Harimohan, 63, has worked as a civil engineer at a U.S. government agency for 23 years. He says his ethnicity and disability have no effect on his daily life because in such a large city many people belong to minority groups.
“Being of any ethnicity makes no difference here as far as being physically challenged and finding facilities to accommodate [special needs],” he says.
Michael Tews of Cedarburg, Wis., says that being Korean and having Duchenne muscular dystrophy has always made him stick out, especially since he lives in a small town where there aren’t many minorities.
“I try to fit in, but I do feel out of place because I’m the only one at my school that has been in a wheelchair,” says Tews, 17, who’s one of three Korean-American students at Kettle Moraine Lutheran High School, where he’s a senior. “I still feel that I stick out and that everybody knows who I am because of my disability and [my ethnicity].”
Whether you have positive or negative experiences also depends on your attitude, how you see yourself and how you react to your surroundings.
When Tews was a freshman, he used to get picked on, sometimes for being Korean but most often for having a disability, he says. As his fellow students matured and got to know him, things started getting better for Tews. In 2004 and 2005, he served as the local MDA Goodwill Ambassador for Southeastern Wisconsin.
Some multiple minorities say they’ve only seen prejudice in employment situations; others have trouble in social situations.
Social acceptance was never a problem for Lewis.
“I’m a people person,” she says. “One thing about me, the way my parents brought me up, I’m able to adapt with any race or group of people. That’s why when I experienced all the [employment] rejections, it was so difficult for me because I couldn’t understand why.”
Solid self-esteem is essential when you belong to multiple minority groups. If you’re shy and keep to yourself, you’re going to have more issues, Yang Costello says.
Be proud of who you are. Your differences make you unique.
Multiple minorities often are torn by competing loyalties, says Yang Costello, author of Professional Identity Crisis: Race, Class, Gender, and Success at Professional Schools.
Within a minority community, members who share the same status find camaraderie from facing similar problems, chal-lenges and demands from members of the majority group. As a part of this solidarity, you’re expected to be loyal to your community, meaning that you don’t try to hide from the larger society what makes you belong to that particular minority group.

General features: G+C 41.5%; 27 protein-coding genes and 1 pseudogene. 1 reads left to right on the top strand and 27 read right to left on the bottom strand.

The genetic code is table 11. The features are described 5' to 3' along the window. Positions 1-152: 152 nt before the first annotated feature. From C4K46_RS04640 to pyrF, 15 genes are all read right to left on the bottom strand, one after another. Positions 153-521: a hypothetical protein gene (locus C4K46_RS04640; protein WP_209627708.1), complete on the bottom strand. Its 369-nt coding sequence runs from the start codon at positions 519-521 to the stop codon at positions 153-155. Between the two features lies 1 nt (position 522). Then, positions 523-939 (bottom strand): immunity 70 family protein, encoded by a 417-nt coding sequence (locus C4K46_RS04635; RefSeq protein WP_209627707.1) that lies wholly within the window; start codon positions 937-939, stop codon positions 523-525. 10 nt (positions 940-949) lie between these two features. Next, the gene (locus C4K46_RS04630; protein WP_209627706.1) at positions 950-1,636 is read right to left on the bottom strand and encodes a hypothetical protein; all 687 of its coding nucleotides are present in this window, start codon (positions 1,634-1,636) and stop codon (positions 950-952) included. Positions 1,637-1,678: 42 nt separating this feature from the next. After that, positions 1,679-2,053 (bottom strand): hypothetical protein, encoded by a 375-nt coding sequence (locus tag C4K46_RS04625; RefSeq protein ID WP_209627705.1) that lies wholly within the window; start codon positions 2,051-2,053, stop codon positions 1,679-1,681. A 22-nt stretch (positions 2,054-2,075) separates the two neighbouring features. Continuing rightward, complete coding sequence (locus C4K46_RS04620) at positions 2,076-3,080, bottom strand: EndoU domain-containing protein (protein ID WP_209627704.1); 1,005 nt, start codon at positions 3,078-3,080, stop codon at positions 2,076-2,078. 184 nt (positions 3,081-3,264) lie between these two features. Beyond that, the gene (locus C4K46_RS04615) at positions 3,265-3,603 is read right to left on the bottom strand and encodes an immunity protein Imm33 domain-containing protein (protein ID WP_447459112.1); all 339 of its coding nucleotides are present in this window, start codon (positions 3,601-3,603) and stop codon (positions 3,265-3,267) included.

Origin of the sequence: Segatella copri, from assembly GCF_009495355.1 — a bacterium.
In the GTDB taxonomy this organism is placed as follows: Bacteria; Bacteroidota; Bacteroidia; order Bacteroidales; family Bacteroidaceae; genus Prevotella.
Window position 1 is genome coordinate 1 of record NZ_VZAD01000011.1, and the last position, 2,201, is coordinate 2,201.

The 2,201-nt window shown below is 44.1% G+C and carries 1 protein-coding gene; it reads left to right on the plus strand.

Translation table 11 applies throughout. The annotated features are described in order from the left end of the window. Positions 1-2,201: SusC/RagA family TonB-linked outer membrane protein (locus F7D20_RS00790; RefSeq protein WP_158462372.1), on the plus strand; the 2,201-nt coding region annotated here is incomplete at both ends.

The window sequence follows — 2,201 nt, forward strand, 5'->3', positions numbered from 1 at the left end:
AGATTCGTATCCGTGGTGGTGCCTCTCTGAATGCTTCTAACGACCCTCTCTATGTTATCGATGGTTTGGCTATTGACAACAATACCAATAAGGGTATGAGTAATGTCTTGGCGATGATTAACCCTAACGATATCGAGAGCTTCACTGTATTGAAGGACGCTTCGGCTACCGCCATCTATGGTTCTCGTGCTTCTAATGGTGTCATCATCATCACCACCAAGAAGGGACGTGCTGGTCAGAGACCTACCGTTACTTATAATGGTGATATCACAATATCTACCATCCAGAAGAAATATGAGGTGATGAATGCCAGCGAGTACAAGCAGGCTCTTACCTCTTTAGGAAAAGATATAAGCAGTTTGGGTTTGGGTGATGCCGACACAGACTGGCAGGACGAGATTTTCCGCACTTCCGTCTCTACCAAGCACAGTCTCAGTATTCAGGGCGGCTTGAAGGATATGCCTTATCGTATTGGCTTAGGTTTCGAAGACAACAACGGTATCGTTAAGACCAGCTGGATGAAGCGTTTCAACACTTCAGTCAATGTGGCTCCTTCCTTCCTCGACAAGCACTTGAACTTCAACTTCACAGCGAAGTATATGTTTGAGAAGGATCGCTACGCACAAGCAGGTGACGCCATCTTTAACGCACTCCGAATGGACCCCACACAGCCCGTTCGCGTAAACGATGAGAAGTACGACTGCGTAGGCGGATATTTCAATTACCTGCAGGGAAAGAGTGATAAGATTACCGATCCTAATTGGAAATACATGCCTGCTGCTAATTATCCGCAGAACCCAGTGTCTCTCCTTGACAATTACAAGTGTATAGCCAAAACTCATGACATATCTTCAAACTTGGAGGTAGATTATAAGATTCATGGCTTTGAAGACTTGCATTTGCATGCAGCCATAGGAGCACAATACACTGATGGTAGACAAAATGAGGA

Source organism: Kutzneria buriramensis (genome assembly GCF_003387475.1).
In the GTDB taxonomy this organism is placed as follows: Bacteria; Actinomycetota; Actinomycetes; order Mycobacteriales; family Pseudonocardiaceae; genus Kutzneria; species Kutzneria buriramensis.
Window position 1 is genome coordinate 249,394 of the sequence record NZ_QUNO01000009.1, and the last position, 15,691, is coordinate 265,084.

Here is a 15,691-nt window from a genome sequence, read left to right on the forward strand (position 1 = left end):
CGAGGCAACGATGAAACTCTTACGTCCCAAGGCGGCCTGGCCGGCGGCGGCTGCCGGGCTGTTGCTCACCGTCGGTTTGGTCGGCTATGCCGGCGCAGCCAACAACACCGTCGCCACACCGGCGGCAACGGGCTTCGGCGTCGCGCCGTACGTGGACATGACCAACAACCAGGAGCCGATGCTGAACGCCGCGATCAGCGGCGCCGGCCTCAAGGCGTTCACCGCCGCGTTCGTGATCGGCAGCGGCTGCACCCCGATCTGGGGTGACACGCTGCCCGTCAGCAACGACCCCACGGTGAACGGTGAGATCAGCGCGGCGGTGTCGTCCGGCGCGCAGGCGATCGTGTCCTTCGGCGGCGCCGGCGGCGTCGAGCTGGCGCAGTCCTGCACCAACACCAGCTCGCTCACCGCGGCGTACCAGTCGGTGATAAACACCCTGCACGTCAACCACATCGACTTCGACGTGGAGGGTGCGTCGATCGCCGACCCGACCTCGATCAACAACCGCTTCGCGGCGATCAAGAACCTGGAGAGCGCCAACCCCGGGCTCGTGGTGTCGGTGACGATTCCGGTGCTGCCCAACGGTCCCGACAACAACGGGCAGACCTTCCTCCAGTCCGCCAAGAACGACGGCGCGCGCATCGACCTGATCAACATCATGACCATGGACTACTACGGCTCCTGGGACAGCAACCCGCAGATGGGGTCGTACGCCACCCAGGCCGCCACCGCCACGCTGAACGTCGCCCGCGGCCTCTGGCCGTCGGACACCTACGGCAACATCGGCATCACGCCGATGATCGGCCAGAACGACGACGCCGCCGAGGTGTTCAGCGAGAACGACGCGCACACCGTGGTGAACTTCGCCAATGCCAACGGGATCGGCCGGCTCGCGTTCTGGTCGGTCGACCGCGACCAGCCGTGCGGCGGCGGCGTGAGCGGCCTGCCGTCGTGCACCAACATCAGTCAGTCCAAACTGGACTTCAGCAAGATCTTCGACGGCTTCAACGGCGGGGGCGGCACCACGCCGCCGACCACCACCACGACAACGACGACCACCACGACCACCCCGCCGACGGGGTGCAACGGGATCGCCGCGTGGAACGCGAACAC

For example, if you’re a member of the disability community, you’re encouraged to state that you have a disability and not try to pass as able-bodied. The same is true if you’re a member of the gay and lesbian community. No matter which minority group you belong to, there’s an expectation from the community that you’ll “come out of the closet” and announce that you’re proud to be a member of that group.
“What’s interesting is that if you’re a member of more than one minority, you may feel like the two communities are fighting over where your real home is,” Yang Costello says. “If you’re, say, Latina and have a disability, you may find your disability community expecting you to think of yourself as disabled first and your Latina community expecting you to think of yourself as Hispanic first and that other things are supposed to come second.”
The problem is that whichever minority group you choose to “call home,” you may end up feeling disloyal to the other group.
And, in the big picture, it’s harmful not to have all of your identities acknowledged. Your self-esteem takes a dive when you feel that you’re lying about your status, and your relationships with some people are built on false premises.
Yang Costello advises, “The easiest step to take can be to initiate a conversation in a home community about the fact that people assume that you have to be ‘my community first.’ So if you’re talking about [the disability community], they’re saying that [your disability] is the central defining factor and other factors are sort of irrelevant because this is our community.”